Luck Leaving WVU For NCAA Minding My Business: UFC's Clint Cox Executive Transactions Names In The News Accepting Entries For 8th Annual SBAs Auto Club Speedway Names Dave Allen President Pohlad Family Selling Marquette Financial Executive Transactions Names In The News Baseball Card Pioneer Berger Dies At 91
SBD/Issue 62/Sports Industrialists
Seeing Double: N.Y. Times Profiles Yormark Twins' Rise In Sports
Published December 9, 2010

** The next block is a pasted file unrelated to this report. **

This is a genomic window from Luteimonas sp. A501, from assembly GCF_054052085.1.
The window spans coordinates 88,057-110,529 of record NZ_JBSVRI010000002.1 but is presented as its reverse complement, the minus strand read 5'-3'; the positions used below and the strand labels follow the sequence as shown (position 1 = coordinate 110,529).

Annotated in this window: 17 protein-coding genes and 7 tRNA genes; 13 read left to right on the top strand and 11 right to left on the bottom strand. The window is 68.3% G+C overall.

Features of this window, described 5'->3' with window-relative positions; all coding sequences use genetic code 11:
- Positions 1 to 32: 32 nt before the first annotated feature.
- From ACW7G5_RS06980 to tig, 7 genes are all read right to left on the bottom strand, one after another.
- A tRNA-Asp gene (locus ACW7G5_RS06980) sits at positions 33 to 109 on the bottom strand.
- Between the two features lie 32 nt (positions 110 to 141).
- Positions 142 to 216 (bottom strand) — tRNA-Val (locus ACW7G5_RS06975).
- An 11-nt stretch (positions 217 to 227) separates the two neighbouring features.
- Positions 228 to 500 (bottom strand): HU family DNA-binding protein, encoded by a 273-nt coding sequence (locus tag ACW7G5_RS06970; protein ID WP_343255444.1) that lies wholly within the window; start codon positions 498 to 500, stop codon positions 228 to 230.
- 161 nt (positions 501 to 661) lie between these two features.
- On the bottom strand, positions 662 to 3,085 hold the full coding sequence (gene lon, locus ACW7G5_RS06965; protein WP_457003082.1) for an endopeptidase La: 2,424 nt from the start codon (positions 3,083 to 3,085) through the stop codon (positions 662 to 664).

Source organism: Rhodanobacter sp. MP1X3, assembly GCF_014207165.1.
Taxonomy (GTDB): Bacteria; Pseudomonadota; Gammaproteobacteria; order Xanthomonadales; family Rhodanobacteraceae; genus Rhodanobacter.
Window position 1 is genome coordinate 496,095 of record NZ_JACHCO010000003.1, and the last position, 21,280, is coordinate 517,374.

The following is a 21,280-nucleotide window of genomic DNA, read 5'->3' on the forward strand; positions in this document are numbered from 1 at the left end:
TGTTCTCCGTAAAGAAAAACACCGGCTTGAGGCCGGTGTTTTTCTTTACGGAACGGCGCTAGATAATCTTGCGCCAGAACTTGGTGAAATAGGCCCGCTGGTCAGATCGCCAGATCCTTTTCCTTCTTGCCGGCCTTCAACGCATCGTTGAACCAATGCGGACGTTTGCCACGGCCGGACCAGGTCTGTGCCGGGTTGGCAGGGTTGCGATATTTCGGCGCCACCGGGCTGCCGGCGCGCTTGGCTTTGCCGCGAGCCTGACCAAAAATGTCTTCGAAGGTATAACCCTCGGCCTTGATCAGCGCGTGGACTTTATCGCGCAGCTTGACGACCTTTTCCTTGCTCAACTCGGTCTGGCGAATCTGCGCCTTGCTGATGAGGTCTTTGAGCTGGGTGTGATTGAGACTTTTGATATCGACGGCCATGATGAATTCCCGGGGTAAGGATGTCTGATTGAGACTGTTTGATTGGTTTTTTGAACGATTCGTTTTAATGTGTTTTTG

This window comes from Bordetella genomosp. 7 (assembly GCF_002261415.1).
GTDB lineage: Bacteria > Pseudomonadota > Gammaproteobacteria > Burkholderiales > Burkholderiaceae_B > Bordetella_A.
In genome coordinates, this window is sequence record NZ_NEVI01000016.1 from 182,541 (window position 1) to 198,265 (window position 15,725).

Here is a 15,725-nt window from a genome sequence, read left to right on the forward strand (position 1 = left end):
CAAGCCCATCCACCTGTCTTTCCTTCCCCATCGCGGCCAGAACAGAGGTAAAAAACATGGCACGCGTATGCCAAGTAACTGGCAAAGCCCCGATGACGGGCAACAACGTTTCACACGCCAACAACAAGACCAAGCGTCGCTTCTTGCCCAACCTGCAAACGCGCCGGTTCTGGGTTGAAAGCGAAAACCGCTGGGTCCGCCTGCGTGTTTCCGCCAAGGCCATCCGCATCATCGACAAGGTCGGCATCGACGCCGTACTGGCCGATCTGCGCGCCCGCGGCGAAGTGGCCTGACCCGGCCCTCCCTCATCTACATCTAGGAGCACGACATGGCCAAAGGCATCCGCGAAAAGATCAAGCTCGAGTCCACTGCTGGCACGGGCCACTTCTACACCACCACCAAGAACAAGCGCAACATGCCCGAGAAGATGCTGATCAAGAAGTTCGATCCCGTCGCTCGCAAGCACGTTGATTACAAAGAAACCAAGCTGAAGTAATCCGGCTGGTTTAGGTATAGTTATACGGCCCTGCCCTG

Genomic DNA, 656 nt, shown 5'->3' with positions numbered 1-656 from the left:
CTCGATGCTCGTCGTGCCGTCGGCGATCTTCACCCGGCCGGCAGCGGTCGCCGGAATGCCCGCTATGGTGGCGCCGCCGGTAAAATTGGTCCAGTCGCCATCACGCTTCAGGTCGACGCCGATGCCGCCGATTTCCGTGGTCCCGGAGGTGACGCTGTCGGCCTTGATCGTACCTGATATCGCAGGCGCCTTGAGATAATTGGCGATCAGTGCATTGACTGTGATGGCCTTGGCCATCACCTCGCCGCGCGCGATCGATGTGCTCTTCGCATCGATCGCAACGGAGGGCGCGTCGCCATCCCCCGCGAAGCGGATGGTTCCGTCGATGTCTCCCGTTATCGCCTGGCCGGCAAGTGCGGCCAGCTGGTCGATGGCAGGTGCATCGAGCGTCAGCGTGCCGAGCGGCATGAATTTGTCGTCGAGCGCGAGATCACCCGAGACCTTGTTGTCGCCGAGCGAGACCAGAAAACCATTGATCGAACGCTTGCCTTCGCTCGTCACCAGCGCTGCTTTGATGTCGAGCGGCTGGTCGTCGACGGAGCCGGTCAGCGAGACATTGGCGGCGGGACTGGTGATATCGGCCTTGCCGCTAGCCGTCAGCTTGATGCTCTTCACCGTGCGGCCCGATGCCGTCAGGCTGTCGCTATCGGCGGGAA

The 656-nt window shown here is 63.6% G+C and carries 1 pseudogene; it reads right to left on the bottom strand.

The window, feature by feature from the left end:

Nets CEO BRETT YORMARK and NHL Panthers President & COO MICHAEL YORMARK “have become two of the most aggressive, innovative and sometimes controversial salesmen in sports,” according to Ken Belson of the N.Y. TIMES. The twins, 44, have “embraced their roles as underdogs, working long days, sometimes up to 18 hours, to promote most anything that keeps their teams in the news and generates income for their money-losing franchises.” Their “almost pitbull-like drive and a willingness to sign almost any deal has prompted critics to describe them as the sports equivalent of used-car salesmen,” and critics contend that they “chase too many small deals.” But the Yormarks' work ethic has “brought accolades from clients of their teams, especially corporate sponsors.” Party City CEO GERRY RITTENBERG, whose company has sponsorships with both the Nets and the Panthers, said, “These guys are two of the most efficient guys I’ve ever met. I’ve been a CEO for 25 years and it’s unusual for someone of their level to be so involved in these details.” Rittenberg said as a result, “I advertise more with them.” Michael Yormark said, “There are benefits of working in nontraditional environments. I like to wake up in the morning and be ultracreative. It’s forced us to diversify.” Belson notes the Yormarks "routinely send their first e-mails of the day around 4 a.m., telling their staff in sentences peppered with exclamation marks what went right and wrong the previous day, and what goals should be met in the coming day." Michael and Brett "train at their team’s facilities hours before the sun rises." Michael is "more fanatical about his health; he has not sipped anything but water in three years." They say that their exercise regimens "give them the energy to work long hours" (N.Y. TIMES, 12/9).